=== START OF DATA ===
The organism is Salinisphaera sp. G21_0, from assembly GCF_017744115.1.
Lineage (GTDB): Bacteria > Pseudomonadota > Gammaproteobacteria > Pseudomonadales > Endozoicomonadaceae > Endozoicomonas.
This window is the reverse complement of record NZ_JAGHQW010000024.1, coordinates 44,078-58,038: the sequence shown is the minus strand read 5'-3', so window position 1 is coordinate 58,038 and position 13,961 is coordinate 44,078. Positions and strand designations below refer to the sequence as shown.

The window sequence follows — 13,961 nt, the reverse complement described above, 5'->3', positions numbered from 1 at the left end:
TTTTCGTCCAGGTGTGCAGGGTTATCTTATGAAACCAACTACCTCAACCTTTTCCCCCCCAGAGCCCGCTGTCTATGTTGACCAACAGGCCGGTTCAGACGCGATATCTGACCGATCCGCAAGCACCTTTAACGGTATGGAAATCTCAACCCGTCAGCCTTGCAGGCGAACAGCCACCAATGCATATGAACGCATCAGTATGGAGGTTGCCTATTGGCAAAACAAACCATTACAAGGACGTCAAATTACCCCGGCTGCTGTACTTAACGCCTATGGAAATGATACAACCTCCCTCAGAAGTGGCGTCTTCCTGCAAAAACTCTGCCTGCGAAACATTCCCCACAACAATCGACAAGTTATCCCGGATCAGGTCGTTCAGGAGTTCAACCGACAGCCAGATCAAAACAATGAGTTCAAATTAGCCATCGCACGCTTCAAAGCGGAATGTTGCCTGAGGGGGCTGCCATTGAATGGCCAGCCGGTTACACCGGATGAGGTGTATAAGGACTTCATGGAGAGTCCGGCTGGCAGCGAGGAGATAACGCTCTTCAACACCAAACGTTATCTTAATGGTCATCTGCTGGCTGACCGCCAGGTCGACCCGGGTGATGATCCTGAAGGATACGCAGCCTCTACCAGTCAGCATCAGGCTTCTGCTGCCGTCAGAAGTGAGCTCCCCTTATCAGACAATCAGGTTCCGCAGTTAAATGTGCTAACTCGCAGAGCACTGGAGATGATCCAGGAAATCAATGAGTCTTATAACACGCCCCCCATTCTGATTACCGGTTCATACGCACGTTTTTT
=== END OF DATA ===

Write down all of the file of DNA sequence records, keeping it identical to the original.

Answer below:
The organism is Salinisphaera sp. G21_0, from assembly GCF_017744115.1.
Lineage (GTDB): Bacteria > Pseudomonadota > Gammaproteobacteria > Pseudomonadales > Endozoicomonadaceae > Endozoicomonas.
This window is the reverse complement of record NZ_JAGHQW010000024.1, coordinates 44,078-58,038: the sequence shown is the minus strand read 5'-3', so window position 1 is coordinate 58,038 and position 13,961 is coordinate 44,078. Positions and strand designations below refer to the sequence as shown.

The window sequence follows — 13,961 nt, the reverse complement described above, 5'->3', positions numbered from 1 at the left end:
TTTTCGTCCAGGTGTGCAGGGTTATCTTATGAAACCAACTACCTCAACCTTTTCCCCCCCAGAGCCCGCTGTCTATGTTGACCAACAGGCCGGTTCAGACGCGATATCTGACCGATCCGCAAGCACCTTTAACGGTATGGAAATCTCAACCCGTCAGCCTTGCAGGCGAACAGCCACCAATGCATATGAACGCATCAGTATGGAGGTTGCCTATTGGCAAAACAAACCATTACAAGGACGTCAAATTACCCCGGCTGCTGTACTTAACGCCTATGGAAATGATACAACCTCCCTCAGAAGTGGCGTCTTCCTGCAAAAACTCTGCCTGCGAAACATTCCCCACAACAATCGACAAGTTATCCCGGATCAGGTCGTTCAGGAGTTCAACCGACAGCCAGATCAAAACAATGAGTTCAAATTAGCCATCGCACGCTTCAAAGCGGAATGTTGCCTGAGGGGGCTGCCATTGAATGGCCAGCCGGTTACACCGGATGAGGTGTATAAGGACTTCATGGAGAGTCCGGCTGGCAGCGAGGAGATAACGCTCTTCAACACCAAACGTTATCTTAATGGTCATCTGCTGGCTGACCGCCAGGTCGACCCGGGTGATGATCCTGAAGGATACGCAGCCTCTACCAGTCAGCATCAGGCTTCTGCTGCCGTCAGAAGTGAGCTCCCCTTATCAGACAATCAGGTTCCGCAGTTAAATGTGCTAACTCGCAGAGCACTGGAGATGATCCAGGAAATCAATGAGTCTTATAACACGCCCCCCATTCTGATTACCGGTTCATACGCACGTTTTTT